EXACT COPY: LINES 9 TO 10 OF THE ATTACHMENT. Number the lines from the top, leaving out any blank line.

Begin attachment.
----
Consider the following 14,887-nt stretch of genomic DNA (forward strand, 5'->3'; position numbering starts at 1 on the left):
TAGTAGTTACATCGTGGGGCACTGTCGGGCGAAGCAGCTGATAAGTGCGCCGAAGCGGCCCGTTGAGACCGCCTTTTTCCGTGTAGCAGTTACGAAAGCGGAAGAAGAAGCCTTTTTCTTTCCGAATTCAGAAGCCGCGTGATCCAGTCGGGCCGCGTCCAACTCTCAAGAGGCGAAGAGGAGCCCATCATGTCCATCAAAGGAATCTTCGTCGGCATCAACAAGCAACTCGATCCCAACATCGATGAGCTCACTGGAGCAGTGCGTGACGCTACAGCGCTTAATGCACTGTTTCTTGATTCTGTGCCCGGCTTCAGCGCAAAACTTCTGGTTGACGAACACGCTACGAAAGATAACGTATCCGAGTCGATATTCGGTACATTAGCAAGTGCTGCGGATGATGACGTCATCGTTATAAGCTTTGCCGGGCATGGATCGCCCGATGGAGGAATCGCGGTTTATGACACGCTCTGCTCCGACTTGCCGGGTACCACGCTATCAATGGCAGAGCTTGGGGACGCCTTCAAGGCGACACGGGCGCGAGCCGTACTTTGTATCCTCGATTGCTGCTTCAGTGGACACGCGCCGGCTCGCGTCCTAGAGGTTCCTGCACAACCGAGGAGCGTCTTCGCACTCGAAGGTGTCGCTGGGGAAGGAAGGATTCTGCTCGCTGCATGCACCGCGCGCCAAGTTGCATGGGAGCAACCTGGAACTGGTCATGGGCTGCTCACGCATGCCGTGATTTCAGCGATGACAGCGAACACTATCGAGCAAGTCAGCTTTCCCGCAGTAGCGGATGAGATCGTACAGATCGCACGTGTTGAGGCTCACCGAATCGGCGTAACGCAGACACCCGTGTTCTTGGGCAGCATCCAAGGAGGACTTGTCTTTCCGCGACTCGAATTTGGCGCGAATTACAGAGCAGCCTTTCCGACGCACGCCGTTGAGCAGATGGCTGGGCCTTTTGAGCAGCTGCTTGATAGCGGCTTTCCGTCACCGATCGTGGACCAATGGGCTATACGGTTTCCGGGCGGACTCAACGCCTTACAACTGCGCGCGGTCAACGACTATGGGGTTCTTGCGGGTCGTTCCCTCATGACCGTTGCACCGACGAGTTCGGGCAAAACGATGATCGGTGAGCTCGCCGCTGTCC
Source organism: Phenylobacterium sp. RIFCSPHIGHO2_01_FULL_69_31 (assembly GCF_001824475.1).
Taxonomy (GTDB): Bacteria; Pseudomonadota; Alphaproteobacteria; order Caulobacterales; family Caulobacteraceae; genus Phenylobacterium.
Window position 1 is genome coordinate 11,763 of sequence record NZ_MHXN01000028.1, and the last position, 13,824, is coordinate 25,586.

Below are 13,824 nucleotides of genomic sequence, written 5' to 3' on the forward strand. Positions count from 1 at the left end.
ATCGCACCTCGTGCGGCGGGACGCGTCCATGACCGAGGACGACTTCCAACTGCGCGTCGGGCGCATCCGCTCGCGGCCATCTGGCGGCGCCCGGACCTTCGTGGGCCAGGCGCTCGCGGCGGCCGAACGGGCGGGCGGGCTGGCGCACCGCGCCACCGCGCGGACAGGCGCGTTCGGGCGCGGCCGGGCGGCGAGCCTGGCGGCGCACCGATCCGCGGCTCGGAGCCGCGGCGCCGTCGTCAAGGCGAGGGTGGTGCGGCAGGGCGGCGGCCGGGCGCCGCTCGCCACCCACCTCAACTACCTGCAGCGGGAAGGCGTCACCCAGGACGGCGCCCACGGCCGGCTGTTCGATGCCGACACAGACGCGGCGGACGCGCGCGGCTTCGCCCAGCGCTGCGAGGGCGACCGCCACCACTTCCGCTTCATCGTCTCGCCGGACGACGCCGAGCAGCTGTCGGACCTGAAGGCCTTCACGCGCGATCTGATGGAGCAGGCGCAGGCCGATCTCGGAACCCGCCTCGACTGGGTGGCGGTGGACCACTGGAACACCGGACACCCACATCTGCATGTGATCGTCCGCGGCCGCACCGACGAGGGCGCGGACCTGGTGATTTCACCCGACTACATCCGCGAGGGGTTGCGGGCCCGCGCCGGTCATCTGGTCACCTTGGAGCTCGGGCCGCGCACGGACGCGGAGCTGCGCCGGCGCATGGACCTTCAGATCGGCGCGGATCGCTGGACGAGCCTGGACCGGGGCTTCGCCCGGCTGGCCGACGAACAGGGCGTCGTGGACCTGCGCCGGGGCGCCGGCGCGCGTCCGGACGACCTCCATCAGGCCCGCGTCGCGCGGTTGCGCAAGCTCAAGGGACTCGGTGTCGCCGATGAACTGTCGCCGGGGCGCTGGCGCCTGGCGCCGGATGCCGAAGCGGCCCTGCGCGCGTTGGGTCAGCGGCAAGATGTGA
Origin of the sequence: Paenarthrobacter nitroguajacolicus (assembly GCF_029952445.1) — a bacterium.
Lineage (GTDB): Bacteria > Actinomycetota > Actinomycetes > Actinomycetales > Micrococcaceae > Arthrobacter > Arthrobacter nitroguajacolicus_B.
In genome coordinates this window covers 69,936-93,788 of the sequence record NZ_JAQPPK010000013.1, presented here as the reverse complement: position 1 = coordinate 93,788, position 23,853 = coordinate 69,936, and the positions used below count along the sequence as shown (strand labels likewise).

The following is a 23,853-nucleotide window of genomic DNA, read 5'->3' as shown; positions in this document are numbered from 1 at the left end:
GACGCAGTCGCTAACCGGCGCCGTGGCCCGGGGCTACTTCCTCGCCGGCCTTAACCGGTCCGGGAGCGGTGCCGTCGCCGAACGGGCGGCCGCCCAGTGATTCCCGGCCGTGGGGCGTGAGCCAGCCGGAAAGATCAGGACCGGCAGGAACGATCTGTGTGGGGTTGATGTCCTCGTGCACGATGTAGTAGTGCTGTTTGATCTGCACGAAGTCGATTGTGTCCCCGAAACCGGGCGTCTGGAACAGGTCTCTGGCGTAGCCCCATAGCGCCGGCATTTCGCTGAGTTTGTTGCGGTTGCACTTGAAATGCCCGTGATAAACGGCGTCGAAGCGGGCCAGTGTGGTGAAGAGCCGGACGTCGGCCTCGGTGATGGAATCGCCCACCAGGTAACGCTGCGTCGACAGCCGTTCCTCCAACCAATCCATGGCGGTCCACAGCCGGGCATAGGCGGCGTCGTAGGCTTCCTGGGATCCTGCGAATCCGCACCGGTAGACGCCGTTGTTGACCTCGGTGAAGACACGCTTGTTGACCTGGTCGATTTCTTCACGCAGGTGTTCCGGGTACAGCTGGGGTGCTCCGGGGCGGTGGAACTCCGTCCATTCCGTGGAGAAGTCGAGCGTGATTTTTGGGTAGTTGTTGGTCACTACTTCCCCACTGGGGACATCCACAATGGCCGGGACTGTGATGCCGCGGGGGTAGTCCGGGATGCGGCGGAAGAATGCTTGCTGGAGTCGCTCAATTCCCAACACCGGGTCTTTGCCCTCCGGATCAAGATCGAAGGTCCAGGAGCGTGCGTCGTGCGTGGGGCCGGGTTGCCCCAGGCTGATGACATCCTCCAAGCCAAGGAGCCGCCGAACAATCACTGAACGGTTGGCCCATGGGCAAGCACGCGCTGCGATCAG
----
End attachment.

Lineage (GTDB): Bacteria > Actinomycetota > Actinomycetes > Actinomycetales > Micrococcaceae > Arthrobacter > Arthrobacter nitroguajacolicus_B.
In genome coordinates this window covers 69,936-93,788 of the sequence record NZ_JAQPPK010000013.1, presented here as the reverse complement: position 1 = coordinate 93,788, position 23,853 = coordinate 69,936, and the positions used below count along the sequence as shown (strand labels likewise).